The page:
Getting a root canal can be a stressful business. For that matter, many folks find going to the dentist in general to be a dreadful affair. The anticipation is often worse than the real thing, in many cases, but it’s also not uncommon to hear about people’s “dental phobia” stemming from real-life experiences when dentists had treated them coldly, if not worse. Still others have never had something akin to trauma, but they simply just dislike the experience.
We at Summit Family Dentistry aren’t here to inform our readers that we’ve developed a miraculous, non-invasive cure-all for anyone who dislikes the dentist, and for that we apologize; we are only human. Dental work is by definition invasive to a certain extent, but it doesn’t have to be emotionally or physically painful. That statement is a driving principle for us at Summit Family Dentistry of Denver, NC. We want every single patient who walks through our doors to not only achieve the best smile they’ve ever had, but to enter our office with peace and leave feeling refreshed.
Today’s post will highlight “dental phobia,” as we share who suffers from it along with some potential solutions we encourage our readers to try out. We’ll cap off today’s post by explaining what sets us apart from other Denver dentists, or “dentists near me,” as you may be apt to type into your smartphone. Regardless, keep reading for some practical tips!
Who Deals With Dental Phobia?
The short answer is that most people in America do — a whopping 80 percent of Americans report some degree of anxiety when going to the dentist. So if you don’t, consider yourself lucky! The American Association of Endodontists provided that statistic, along with the following one: between five and ten percent of adults in America are considered “dental phobics.” These are folks who are so terrified by the prospect that they simply refuse to go to the dentist.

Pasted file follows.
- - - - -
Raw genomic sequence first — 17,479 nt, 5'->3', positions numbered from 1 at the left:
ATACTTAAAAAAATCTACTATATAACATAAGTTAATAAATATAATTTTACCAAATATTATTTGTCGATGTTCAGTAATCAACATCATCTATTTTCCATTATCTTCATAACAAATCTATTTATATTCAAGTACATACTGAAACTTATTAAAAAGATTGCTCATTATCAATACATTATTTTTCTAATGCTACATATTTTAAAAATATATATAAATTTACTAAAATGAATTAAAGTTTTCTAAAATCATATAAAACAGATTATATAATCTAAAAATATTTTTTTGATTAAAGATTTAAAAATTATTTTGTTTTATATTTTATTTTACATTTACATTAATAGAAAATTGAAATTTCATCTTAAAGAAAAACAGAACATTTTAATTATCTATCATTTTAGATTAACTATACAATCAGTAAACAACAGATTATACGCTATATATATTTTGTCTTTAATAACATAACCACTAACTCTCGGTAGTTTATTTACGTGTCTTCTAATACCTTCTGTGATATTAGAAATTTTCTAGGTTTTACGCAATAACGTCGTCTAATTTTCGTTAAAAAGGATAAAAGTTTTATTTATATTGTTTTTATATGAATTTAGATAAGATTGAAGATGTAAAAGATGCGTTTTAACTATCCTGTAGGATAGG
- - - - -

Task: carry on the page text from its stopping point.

Try These Tips
So, it’s safe to say that a fair portion of the population in this nation could use a tip or two for dealing with the dentist! Whether the fear has to do with pain, needles, ambivalent dentists, shame about one’s own teeth, or children who have a vicarious fear from their parents, we are hopeful that some of the following tips can begin to undo what has been done.
- Bring a friend along for support. Choose a friend who can calm you down and make you feel like home. This can help, especially if you are visiting a new dentistry for the first time.
- Tell your dentist about your fears. Sometimes expressing the fear vocally is a tonic in its own right, but it can also be helpful for a caring dentist (like our very own Dr. Pernell) to understand what you are worried about. We can tailor our services to help you feel at ease.
- Breathe deeply. It might sound overly simple, but your grandma’s grandma’s grandma would probably recommend this approach, and so do we. It will physically calm you down. If you have other relaxation techniques you’ve found to be effective, have at it!
We take pride in our patient-centered approach at Summit Family Dentistry of Denver, NC. We will take the time to listen and understand your unique needs so that we can formulate a tailored approach to make you comfortable. Schedule your appointment and discovery the Summit Family Dentistry difference today!